MemberMay 31, 2019 at 12:09 pm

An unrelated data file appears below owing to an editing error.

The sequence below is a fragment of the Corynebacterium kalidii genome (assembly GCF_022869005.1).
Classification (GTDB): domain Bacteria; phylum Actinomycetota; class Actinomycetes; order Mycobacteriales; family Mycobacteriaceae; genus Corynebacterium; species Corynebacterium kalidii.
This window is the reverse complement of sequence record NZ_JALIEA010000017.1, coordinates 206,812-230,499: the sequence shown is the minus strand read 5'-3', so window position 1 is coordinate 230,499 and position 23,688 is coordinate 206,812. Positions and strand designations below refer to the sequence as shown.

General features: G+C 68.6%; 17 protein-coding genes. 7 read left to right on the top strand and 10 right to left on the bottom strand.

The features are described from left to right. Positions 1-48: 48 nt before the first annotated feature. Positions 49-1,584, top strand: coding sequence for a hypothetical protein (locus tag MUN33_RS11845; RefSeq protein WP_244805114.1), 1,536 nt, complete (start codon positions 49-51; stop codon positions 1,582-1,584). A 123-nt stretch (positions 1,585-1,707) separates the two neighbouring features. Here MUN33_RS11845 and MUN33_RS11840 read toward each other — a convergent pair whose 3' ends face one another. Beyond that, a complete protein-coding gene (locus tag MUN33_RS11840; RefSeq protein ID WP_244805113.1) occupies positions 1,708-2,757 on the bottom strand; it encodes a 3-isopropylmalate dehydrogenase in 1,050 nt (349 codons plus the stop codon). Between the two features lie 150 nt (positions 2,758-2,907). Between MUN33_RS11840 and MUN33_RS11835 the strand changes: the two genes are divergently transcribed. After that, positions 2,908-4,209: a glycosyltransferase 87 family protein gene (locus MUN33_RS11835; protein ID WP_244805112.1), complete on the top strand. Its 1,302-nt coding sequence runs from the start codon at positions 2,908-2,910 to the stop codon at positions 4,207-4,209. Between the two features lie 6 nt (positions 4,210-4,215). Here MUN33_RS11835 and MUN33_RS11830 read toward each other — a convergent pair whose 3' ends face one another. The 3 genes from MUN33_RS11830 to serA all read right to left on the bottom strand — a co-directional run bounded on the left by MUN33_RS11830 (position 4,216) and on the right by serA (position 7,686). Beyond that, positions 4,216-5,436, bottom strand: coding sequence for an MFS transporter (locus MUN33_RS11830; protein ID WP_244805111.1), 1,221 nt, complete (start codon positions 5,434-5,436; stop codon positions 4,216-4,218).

I totally get where you are coming from. It is challenging to teach the more abstract concepts in a way that seems useful to students. I think what this “math reform movement” can accomplish is giving students ways to see and use the math concepts we are teaching them. When taught as a series of rules and algorithms that need to be memorized and then repeated, there is little room for seeing the “why” these algorithms work, or the “how” these concepts can be applied. I agree with Cartin’s point that math is very useful because it explains the world around us. Personally, in the short time I’ve been working on changing the way I teach math, I’ve discovered more uses for the math I teach that I have in my previous 12 years of teaching. Even as a math teacher with over 10 years of experience, I feel like I understand math better now than I ever have, because I’m learning to look for math in different areas and think about how math can help describe or explain what is happening. Almost everything that is happening around us can be explained mathematically in some way, but this is not how most students see math. I think our job is to help students see the way that math gives us models that we can use to describe things that are happening around us, not a set of procedures to follow to get answers on worksheets. Easier said than done!!